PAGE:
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Identifying factors that influence the functional outcome is an important goal in schizophrenia research. The 22q11.2 deletion syndrome (22q11DS) is a unique genetic model with high risk (20–25%) for schizophrenia. This study aimed to identify potentially targetable domains of neurocognitive functioning associated with functional outcome in adults with 22q11DS.
We used comprehensive neurocognitive test data available for 99 adults with 22q11DS (n = 43 with schizophrenia) and principal component analysis to derive four domains of neurocognition (Verbal Memory, Visual and Logical Memory, Motor Performance, and Executive Performance). We then investigated the association of these neurocognitive domains with adaptive functioning using Vineland Adaptive Behavior Scales data and a linear regression model that accounted for the effects of schizophrenia status and overall intellectual level.
The regression model explained 46.8% of the variance in functional outcome (p < 0.0001). Executive Performance was significantly associated with functional outcome (p = 0.048). Age and schizophrenia were also significant factors. The effects of Executive Performance on functioning did not significantly differ between those with and without psychotic illness.
The findings provide the impetus for further studies to examine the potential of directed (early) interventions targeting Executive Performance to improve long-term adaptive functional outcome in individuals with, or at high risk for, schizophrenia. Moreover, the neurocognitive test profiles may benefit caregivers and clinicians by providing insight into the relative strengths and weaknesses of individuals with 22q11DS, with and without psychotic illness.
Decline in cognitive functioning precedes the first psychotic episode in the course of schizophrenia and is considered a hallmark symptom of the disorder. Given the low incidence of schizophrenia, it remains a challenge to investigate whether cognitive decline coincides with disease-related changes in brain structure, such as white matter abnormalities. The 22q11.2 deletion syndrome (22q11DS) is an appealing model in this context, as 25% of patients develop psychosis. Furthermore, we recently showed that cognitive decline also precedes the onset of psychosis in individuals with 22q11DS. Here, we investigate whether the early cognitive decline in patients with 22q11DS is associated with alterations in white matter microstructure.
We compared the fractional anisotropy (FA) of white matter in 22q11DS patients with cognitive decline [n = 16; −18.34 (15.8) VIQ percentile points over 6.80 (2.39) years] to 22q11DS patients without cognitive decline [n = 18; 17.71 (20.17) VIQ percentile points over 5.27 (2.03) years] by applying an atlas-based approach to diffusion-weighted imaging data.
FA was significantly increased (p < 0.05, FDR) in 22q11DS patients with a cognitive decline in the bilateral superior longitudinal fasciculus, the bilateral cingulum bundle, all subcomponents of the left internal capsule and the left superior frontal-occipital fasciculus as compared with 22q11DS patients without cognitive decline.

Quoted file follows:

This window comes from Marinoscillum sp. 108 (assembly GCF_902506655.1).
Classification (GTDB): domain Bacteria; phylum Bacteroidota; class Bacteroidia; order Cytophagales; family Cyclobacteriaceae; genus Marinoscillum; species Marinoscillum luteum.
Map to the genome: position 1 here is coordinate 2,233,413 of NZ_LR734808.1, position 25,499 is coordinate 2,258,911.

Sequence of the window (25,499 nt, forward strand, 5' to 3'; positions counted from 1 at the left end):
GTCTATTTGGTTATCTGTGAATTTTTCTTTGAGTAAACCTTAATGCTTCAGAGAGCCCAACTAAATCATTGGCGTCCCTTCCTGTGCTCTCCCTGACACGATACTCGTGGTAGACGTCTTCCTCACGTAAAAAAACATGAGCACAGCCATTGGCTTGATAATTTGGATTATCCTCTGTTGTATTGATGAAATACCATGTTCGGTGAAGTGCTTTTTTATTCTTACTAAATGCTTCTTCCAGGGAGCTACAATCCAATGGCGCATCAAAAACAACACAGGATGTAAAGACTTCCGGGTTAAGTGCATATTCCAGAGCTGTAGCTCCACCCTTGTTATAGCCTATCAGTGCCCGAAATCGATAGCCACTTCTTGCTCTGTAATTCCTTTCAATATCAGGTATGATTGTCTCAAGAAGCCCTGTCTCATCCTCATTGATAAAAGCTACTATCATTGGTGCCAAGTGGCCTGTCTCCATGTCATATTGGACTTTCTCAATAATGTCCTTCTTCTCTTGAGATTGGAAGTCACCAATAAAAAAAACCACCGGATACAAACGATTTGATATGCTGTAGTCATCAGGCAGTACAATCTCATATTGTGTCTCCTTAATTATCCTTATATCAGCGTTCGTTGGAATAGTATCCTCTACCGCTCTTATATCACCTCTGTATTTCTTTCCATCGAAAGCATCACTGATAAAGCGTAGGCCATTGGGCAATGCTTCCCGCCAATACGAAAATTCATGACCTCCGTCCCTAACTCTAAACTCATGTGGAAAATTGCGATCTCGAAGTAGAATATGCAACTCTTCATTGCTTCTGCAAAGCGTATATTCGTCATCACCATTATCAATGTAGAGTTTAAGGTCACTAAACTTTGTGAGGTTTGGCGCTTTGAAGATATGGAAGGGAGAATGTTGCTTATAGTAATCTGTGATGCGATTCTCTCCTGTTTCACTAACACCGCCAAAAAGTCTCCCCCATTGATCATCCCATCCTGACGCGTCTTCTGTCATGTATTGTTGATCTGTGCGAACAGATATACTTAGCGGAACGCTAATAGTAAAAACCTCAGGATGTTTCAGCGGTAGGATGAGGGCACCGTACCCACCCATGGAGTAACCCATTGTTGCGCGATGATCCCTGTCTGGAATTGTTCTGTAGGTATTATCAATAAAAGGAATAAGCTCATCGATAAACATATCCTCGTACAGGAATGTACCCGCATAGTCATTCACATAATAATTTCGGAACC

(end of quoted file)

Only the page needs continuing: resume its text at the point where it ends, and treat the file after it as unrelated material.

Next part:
Within 22q11DS, the early cognitive decline is associated with microstructural differences in white matter. At the mean age of 17.8 years, these changes are reflected in increased FA in several tracts. We hypothesize that similar brain alterations associated with cognitive decline take place early in the trajectory of schizophrenia.
Cannabis use is associated with psychosis and a range of subclinical psychiatric symptoms. The strength of this association depends on dosage and age at first use. The current study investigates whether level of cannabis exposure and starting age are associated with specific profiles of subclinical symptoms.
We collected cross-sectional data from a young adult population sample by administering an online version of the Community Assessment of Psychic Experiences (CAPE). Cannabis exposure was quantified as the amount of Euros spent on cannabis per week and the age of initial cannabis use. The primary outcome measure was the odds ratio (OR) to belong to the highest 10% of scores on the total CAPE and the positive-, negative- and depressive symptom dimensions.
In 17 698 adolescents (mean age 21.6, s.d.=4.2 years), cannabis use at age 12 years or younger was strongly associated with a top 10% score on psychotic experiences [OR 3.1, 95% confidence interval (CI) 2.1–4.3] and to a lesser degree with negative symptoms (OR 1.7, 95% CI 1.1–2.5). The OR of heavy users (>€25/week) for negative symptoms was 3.4 (95% CI 2.9–4.1), for psychotic experiences 3.0 (95% CI 2.4–3.6), and for depressive symptoms 2.8 (95% CI 2.3–3.3).
Early start of cannabis use is strongly associated with subclinical psychotic symptoms and to a lesser degree with negative symptoms, while smoking high amounts of cannabis is associated with increased levels of all three symptom dimensions: psychotic, negative and depressive. These results support the hypothesis that the impact of cannabis use is age specific.
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